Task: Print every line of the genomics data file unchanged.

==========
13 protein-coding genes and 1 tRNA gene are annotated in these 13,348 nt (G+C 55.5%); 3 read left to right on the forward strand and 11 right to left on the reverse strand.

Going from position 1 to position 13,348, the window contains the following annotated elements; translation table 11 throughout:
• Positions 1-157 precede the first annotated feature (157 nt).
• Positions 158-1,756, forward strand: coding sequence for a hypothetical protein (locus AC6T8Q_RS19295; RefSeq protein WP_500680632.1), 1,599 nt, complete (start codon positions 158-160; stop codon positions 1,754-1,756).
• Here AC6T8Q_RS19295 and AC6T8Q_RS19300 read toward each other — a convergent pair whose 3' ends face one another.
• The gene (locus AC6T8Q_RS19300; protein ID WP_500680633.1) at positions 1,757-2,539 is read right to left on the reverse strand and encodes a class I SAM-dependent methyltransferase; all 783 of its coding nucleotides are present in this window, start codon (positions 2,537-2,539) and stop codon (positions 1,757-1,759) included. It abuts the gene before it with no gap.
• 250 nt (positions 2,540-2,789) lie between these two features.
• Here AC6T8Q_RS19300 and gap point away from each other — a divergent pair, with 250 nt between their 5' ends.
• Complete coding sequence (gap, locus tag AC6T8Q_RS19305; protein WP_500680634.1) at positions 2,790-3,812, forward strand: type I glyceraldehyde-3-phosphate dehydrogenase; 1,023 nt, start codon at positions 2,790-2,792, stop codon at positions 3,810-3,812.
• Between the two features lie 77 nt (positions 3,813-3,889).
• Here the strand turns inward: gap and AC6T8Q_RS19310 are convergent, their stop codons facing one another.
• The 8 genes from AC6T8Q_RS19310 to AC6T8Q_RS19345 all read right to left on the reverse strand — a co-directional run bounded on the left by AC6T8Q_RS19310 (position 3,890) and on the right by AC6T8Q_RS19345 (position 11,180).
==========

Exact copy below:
13 protein-coding genes and 1 tRNA gene are annotated in these 13,348 nt (G+C 55.5%); 3 read left to right on the forward strand and 11 right to left on the reverse strand.

Going from position 1 to position 13,348, the window contains the following annotated elements; translation table 11 throughout:
• Positions 1-157 precede the first annotated feature (157 nt).
• Positions 158-1,756, forward strand: coding sequence for a hypothetical protein (locus AC6T8Q_RS19295; RefSeq protein WP_500680632.1), 1,599 nt, complete (start codon positions 158-160; stop codon positions 1,754-1,756).
• Here AC6T8Q_RS19295 and AC6T8Q_RS19300 read toward each other — a convergent pair whose 3' ends face one another.
• The gene (locus AC6T8Q_RS19300; protein ID WP_500680633.1) at positions 1,757-2,539 is read right to left on the reverse strand and encodes a class I SAM-dependent methyltransferase; all 783 of its coding nucleotides are present in this window, start codon (positions 2,537-2,539) and stop codon (positions 1,757-1,759) included. It abuts the gene before it with no gap.
• 250 nt (positions 2,540-2,789) lie between these two features.
• Here AC6T8Q_RS19300 and gap point away from each other — a divergent pair, with 250 nt between their 5' ends.
• Complete coding sequence (gap, locus tag AC6T8Q_RS19305; protein WP_500680634.1) at positions 2,790-3,812, forward strand: type I glyceraldehyde-3-phosphate dehydrogenase; 1,023 nt, start codon at positions 2,790-2,792, stop codon at positions 3,810-3,812.
• Between the two features lie 77 nt (positions 3,813-3,889).
• Here the strand turns inward: gap and AC6T8Q_RS19310 are convergent, their stop codons facing one another.
• The 8 genes from AC6T8Q_RS19310 to AC6T8Q_RS19345 all read right to left on the reverse strand — a co-directional run bounded on the left by AC6T8Q_RS19310 (position 3,890) and on the right by AC6T8Q_RS19345 (position 11,180).